You know the type: they ask a thousand questions, take up your valuable time – and then disappear. The time waster never actually works with you, but is always willing to take plenty of free advice. I watch travel agents struggle with this type of individual continually. How do you control a time waster?
If a potential client won’t go right to the heart of a formal request of your services, then you should. In a friendly manner, directly ask the prospective client if they are looking for a travel consultant. Do not ask if they want to travel – the answer to that question is surely yes. Instead, go directly to your professional expertise. Develop a short, concise explanation of what you do and offer to meet with the client in a professional context. Explain that you would not dream of providing an “off the cuff” answer to his question because travel is such a personal matter and you make it a point to get to know your clients’ travel ambitions. If you are bold enough (and I hope you are) explain that you work on a retainer basis that is applied to the first trip the client books with you. Ask for their permission to email a client profile to them that they can review and that you can use to better assess their needs if they are interested in retaining your services.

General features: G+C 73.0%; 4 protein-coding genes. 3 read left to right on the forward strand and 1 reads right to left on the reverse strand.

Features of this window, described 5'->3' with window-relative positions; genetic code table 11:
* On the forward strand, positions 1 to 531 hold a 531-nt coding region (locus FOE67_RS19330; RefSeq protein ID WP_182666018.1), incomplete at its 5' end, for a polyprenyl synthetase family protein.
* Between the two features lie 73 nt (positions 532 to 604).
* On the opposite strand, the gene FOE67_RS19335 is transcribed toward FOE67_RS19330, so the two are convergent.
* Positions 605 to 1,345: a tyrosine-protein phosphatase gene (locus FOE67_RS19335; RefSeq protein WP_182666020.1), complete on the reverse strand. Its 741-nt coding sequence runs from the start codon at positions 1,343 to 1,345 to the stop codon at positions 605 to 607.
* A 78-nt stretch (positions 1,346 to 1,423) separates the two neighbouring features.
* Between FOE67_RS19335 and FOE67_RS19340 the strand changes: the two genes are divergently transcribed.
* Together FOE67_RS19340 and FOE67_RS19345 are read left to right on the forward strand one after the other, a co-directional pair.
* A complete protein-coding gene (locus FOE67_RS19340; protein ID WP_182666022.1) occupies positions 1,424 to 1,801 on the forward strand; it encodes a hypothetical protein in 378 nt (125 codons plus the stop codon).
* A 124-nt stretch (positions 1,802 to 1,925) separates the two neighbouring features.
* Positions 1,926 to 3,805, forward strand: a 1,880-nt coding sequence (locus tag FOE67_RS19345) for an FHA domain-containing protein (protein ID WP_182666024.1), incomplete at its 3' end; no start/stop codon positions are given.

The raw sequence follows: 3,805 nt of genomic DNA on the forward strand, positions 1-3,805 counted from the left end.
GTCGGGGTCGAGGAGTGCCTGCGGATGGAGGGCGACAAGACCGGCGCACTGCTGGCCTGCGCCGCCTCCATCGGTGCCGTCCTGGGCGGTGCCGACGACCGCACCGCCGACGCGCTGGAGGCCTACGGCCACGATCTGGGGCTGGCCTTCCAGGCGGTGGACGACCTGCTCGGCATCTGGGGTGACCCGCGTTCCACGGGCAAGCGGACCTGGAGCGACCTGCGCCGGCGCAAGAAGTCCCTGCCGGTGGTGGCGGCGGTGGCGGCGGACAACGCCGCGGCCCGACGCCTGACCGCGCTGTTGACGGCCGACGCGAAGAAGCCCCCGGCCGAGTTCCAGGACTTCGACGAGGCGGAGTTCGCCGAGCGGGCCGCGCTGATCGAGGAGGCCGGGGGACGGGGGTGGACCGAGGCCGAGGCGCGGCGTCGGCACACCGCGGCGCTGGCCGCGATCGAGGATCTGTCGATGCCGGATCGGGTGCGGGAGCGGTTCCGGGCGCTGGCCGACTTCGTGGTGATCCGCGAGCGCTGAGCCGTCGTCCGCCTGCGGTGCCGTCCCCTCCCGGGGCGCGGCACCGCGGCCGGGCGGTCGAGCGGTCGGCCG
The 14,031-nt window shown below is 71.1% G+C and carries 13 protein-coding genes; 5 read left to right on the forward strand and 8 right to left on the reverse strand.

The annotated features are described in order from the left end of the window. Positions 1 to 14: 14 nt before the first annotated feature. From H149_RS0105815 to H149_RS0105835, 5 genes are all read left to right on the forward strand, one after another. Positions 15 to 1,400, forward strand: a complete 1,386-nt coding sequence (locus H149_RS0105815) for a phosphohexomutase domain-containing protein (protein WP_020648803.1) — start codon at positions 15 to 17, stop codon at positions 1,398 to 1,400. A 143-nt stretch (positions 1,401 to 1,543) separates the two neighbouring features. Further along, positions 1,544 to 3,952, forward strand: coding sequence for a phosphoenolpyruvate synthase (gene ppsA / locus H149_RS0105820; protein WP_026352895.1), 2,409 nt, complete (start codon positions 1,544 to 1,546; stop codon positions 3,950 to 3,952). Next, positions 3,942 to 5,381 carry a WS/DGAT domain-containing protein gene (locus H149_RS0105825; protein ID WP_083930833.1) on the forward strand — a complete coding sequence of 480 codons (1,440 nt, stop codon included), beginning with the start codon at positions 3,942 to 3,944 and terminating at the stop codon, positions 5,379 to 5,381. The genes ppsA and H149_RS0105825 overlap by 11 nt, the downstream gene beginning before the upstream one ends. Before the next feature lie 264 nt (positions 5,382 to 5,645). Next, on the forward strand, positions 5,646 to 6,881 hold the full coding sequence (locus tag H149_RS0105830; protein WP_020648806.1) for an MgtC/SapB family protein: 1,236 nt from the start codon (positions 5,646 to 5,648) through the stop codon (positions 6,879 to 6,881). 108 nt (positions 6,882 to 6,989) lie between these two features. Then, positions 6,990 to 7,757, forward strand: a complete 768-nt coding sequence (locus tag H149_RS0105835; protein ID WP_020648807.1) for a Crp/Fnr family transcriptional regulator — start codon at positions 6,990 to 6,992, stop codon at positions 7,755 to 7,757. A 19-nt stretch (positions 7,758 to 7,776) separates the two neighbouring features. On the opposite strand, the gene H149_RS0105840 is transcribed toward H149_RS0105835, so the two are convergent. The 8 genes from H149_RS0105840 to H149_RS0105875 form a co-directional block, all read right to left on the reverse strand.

If the client indicates that they are not ready to travel in the near future, offer them a copy of your newsletter or brochure, or provide them with your web site address. Don’t be anything other than polite and professional, warm and friendly….and firm. You only have a few hours each day to build your practice. You would not waste a professional’s time yourself, so don’t let others waste yours.